Hockey Needs the Bandwagon Fan

Ryan PickardCorrespondent IMay 5, 2009

BOSTON - MAY 01:  Zdeno Chara #33 of the Boston Bruins celebrates with teammate Aaron Ward #44 after a goal in the first period against the Carolina Hurricanes during Game One of the Eastern Conference Semifinal Round of the 2009 Stanley Cup Playoffs on May 1, 2009 at the TD Banknorth Garden in Boston, Massachusetts. The Bruins defeated the Hurricanes 4-1.  (Photo by Elsa/Getty Images)

As a fan of the Boston Bruins, I know what it's like to be surrounded by bandwagon fans. Living in Boston, I am always around fans that only begin to root for a team if they are winning. While it may sound like I'm being harsh on Boston fans, I'm not trying to be. Bandwagon fans exist all over the country.

But as much as it pains me to say this, hockey needs the bandwagon fan. Before the lockout in 2004-2005, hockey was a major player in the top four sports (hockey, baseball, basketball, football). Ever since the lockout, it has fallen off to the back of the pack.

A major part of this of course is the fact that hockey isn't on TV even as close to as much as it used to be. Now, fans only get to watch hockey on national broadcast once a week on NBC and twice a week on Versus. Most people don't get Versus though, so this is not a good replacement for ESPN.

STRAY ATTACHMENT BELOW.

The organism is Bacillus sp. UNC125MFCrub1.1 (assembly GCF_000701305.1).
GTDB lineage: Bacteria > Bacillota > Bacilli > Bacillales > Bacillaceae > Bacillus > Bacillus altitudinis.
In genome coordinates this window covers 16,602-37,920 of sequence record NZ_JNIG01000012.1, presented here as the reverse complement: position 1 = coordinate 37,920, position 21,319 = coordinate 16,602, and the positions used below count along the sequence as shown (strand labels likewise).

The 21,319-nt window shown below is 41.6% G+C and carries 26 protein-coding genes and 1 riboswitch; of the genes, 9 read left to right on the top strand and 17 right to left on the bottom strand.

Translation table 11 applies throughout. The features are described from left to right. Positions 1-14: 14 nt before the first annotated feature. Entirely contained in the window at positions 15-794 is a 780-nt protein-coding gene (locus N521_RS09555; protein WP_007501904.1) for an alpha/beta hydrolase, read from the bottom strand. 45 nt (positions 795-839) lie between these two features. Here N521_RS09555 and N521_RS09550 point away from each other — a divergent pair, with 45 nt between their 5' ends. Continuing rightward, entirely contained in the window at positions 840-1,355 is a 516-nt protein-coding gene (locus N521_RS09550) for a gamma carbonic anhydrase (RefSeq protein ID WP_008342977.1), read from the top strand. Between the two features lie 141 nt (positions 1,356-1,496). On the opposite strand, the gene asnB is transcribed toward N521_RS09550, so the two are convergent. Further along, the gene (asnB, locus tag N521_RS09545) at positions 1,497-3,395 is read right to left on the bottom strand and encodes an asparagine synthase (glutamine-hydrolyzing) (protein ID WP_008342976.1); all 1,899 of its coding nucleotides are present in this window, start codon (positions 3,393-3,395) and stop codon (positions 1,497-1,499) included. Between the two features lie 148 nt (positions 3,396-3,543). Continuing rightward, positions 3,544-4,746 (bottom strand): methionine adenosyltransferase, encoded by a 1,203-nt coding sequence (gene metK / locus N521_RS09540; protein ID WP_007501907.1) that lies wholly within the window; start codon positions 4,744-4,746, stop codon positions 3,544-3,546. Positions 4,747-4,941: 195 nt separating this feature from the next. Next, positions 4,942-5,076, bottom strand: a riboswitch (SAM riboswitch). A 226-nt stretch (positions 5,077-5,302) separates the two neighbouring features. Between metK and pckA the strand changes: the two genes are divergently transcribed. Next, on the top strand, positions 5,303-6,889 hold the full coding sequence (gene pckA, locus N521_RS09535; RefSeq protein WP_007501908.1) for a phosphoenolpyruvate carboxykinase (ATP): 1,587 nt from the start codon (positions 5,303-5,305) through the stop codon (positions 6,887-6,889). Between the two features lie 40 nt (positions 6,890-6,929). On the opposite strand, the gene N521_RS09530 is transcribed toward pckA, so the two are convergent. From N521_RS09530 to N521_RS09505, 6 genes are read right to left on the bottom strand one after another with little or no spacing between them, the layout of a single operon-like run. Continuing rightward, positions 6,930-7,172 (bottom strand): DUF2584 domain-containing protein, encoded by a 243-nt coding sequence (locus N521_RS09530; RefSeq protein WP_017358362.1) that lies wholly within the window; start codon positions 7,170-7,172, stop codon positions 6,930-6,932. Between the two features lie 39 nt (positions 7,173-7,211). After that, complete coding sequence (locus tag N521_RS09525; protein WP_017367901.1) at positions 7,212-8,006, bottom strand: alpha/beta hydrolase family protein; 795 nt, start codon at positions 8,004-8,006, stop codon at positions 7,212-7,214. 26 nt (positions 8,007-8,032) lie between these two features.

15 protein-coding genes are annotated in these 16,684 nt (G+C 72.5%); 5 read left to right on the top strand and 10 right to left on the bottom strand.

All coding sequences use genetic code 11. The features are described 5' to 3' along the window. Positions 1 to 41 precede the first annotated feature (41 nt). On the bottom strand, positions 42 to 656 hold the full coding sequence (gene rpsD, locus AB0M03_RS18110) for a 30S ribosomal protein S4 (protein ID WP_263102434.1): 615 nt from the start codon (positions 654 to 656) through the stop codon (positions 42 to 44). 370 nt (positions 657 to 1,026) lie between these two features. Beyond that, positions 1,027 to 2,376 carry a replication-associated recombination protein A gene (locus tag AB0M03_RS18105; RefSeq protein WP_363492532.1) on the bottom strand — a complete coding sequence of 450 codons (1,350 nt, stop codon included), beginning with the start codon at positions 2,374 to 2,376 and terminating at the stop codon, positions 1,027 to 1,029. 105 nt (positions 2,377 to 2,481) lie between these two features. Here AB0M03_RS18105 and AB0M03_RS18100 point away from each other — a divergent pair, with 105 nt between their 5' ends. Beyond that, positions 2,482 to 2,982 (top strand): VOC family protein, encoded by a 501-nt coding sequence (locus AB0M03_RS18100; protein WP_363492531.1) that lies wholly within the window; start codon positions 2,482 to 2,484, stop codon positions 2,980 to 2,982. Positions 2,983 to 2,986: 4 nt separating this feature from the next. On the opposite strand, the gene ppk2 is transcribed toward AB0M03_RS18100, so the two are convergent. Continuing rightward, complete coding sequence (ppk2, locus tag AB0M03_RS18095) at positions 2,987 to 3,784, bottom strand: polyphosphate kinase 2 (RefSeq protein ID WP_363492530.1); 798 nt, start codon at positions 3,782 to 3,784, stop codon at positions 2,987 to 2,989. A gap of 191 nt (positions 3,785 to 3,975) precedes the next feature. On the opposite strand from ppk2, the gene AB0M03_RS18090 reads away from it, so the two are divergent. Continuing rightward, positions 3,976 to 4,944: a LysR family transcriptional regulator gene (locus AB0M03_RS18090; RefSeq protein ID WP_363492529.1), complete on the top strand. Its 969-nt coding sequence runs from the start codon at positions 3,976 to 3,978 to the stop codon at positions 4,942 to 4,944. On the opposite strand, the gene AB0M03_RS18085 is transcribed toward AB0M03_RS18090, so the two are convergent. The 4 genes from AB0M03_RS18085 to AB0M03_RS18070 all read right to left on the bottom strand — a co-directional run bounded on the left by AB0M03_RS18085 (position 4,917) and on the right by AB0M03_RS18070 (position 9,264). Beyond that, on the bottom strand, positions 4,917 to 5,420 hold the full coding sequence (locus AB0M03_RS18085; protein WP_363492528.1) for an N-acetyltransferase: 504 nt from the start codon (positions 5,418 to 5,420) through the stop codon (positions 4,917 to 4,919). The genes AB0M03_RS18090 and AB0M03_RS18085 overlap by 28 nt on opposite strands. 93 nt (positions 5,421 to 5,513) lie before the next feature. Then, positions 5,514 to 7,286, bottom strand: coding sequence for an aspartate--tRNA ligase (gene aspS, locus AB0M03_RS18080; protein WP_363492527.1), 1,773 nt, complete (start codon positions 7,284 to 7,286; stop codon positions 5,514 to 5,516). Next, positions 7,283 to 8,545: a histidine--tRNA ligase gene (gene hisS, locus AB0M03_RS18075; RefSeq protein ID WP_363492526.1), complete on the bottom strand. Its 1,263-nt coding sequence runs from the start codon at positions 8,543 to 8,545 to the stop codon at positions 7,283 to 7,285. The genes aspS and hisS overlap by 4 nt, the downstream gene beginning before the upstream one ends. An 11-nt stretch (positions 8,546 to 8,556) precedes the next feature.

In the past four years since the lockout, attendance has slowly started rising back up. Yet the numbers aren't as good as they used to be. As most of you know, while most teams can fill out their buildings, especially during playoff time, there are still teams that are struggling to get to 100 percent capacity. Most of these teams are located in the south, where most people care more about football and college sports more than hockey. This is where the bandwagon fan comes in.

The term "bandwagon fan" is mostly defined as being someone who will only root for and start watching a team after they have begun to play well and have a shot at winning. Usually when you're at a game, it's quite easy to point out a bandwagon fan. One of the most recognizable symbols of the bandwagoner is the pink hat. Whenever I see one of these, I feel like taking it and puking right into it.

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The good part with bandwagoners is if the team they start suddenly rooting for continues to play well, then they will learn more about said team and hopefully will become an actual fan and root for the team for years to come. If a person starts watching hockey, then they will most likely get hooked eventually, which leads to TV ratings and revenue getting a boost.

While my allegiances will always be with the Bruins, I will also root for other teams once my team is out of the playoffs. While I might not like the bandwagon fan, I feel hockey needs them until it can get back up with the other major sports.